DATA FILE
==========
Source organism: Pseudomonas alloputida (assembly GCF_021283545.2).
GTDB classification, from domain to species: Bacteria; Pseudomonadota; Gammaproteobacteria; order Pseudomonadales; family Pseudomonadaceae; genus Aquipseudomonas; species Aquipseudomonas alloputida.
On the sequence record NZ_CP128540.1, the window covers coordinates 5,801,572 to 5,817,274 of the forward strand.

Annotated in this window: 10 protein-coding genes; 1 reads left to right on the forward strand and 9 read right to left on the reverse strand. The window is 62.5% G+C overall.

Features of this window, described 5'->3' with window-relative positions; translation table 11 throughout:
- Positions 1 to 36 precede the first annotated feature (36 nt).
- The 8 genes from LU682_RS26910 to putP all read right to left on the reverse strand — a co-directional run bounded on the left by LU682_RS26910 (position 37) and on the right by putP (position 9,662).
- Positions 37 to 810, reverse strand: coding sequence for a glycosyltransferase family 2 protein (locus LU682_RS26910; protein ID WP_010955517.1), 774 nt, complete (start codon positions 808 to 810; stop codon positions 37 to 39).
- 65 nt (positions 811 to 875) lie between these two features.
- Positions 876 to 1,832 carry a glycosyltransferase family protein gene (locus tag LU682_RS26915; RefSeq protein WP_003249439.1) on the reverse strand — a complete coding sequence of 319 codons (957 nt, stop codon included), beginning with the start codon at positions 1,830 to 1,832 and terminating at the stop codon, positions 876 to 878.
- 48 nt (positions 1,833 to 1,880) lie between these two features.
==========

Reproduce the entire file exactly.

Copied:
Source organism: Pseudomonas alloputida (assembly GCF_021283545.2).
GTDB classification, from domain to species: Bacteria; Pseudomonadota; Gammaproteobacteria; order Pseudomonadales; family Pseudomonadaceae; genus Aquipseudomonas; species Aquipseudomonas alloputida.
On the sequence record NZ_CP128540.1, the window covers coordinates 5,801,572 to 5,817,274 of the forward strand.

Annotated in this window: 10 protein-coding genes; 1 reads left to right on the forward strand and 9 read right to left on the reverse strand. The window is 62.5% G+C overall.

Features of this window, described 5'->3' with window-relative positions; translation table 11 throughout:
- Positions 1 to 36 precede the first annotated feature (36 nt).
- The 8 genes from LU682_RS26910 to putP all read right to left on the reverse strand — a co-directional run bounded on the left by LU682_RS26910 (position 37) and on the right by putP (position 9,662).
- Positions 37 to 810, reverse strand: coding sequence for a glycosyltransferase family 2 protein (locus LU682_RS26910; protein ID WP_010955517.1), 774 nt, complete (start codon positions 808 to 810; stop codon positions 37 to 39).
- 65 nt (positions 811 to 875) lie between these two features.
- Positions 876 to 1,832 carry a glycosyltransferase family protein gene (locus tag LU682_RS26915; RefSeq protein WP_003249439.1) on the reverse strand — a complete coding sequence of 319 codons (957 nt, stop codon included), beginning with the start codon at positions 1,830 to 1,832 and terminating at the stop codon, positions 876 to 878.
- 48 nt (positions 1,833 to 1,880) lie between these two features.